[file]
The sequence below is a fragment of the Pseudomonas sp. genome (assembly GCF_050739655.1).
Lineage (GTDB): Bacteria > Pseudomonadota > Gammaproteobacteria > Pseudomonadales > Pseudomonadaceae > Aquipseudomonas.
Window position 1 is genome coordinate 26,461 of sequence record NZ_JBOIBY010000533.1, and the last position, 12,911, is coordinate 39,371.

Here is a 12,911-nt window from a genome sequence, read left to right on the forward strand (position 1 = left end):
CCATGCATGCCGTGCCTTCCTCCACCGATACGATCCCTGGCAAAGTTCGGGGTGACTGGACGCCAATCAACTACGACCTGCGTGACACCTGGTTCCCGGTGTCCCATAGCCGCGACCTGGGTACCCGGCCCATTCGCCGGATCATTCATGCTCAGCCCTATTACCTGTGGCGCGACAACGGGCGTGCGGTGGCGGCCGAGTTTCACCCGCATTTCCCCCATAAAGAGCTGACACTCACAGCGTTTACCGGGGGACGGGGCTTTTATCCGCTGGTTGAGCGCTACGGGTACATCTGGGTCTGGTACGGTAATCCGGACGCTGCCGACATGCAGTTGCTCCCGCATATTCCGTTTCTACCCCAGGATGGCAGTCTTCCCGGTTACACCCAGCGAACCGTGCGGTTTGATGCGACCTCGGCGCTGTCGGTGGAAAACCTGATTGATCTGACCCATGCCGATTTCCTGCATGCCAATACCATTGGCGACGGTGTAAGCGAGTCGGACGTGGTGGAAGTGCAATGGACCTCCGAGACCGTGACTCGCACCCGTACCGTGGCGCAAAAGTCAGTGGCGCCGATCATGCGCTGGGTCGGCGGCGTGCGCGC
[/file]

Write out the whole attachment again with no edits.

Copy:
The sequence below is a fragment of the Pseudomonas sp. genome (assembly GCF_050739655.1).
Lineage (GTDB): Bacteria > Pseudomonadota > Gammaproteobacteria > Pseudomonadales > Pseudomonadaceae > Aquipseudomonas.
Window position 1 is genome coordinate 26,461 of sequence record NZ_JBOIBY010000533.1, and the last position, 12,911, is coordinate 39,371.

Here is a 12,911-nt window from a genome sequence, read left to right on the forward strand (position 1 = left end):
CCATGCATGCCGTGCCTTCCTCCACCGATACGATCCCTGGCAAAGTTCGGGGTGACTGGACGCCAATCAACTACGACCTGCGTGACACCTGGTTCCCGGTGTCCCATAGCCGCGACCTGGGTACCCGGCCCATTCGCCGGATCATTCATGCTCAGCCCTATTACCTGTGGCGCGACAACGGGCGTGCGGTGGCGGCCGAGTTTCACCCGCATTTCCCCCATAAAGAGCTGACACTCACAGCGTTTACCGGGGGACGGGGCTTTTATCCGCTGGTTGAGCGCTACGGGTACATCTGGGTCTGGTACGGTAATCCGGACGCTGCCGACATGCAGTTGCTCCCGCATATTCCGTTTCTACCCCAGGATGGCAGTCTTCCCGGTTACACCCAGCGAACCGTGCGGTTTGATGCGACCTCGGCGCTGTCGGTGGAAAACCTGATTGATCTGACCCATGCCGATTTCCTGCATGCCAATACCATTGGCGACGGTGTAAGCGAGTCGGACGTGGTGGAAGTGCAATGGACCTCCGAGACCGTGACTCGCACCCGTACCGTGGCGCAAAAGTCAGTGGCGCCGATCATGCGCTGGGTCGGCGGCGTGCGCGC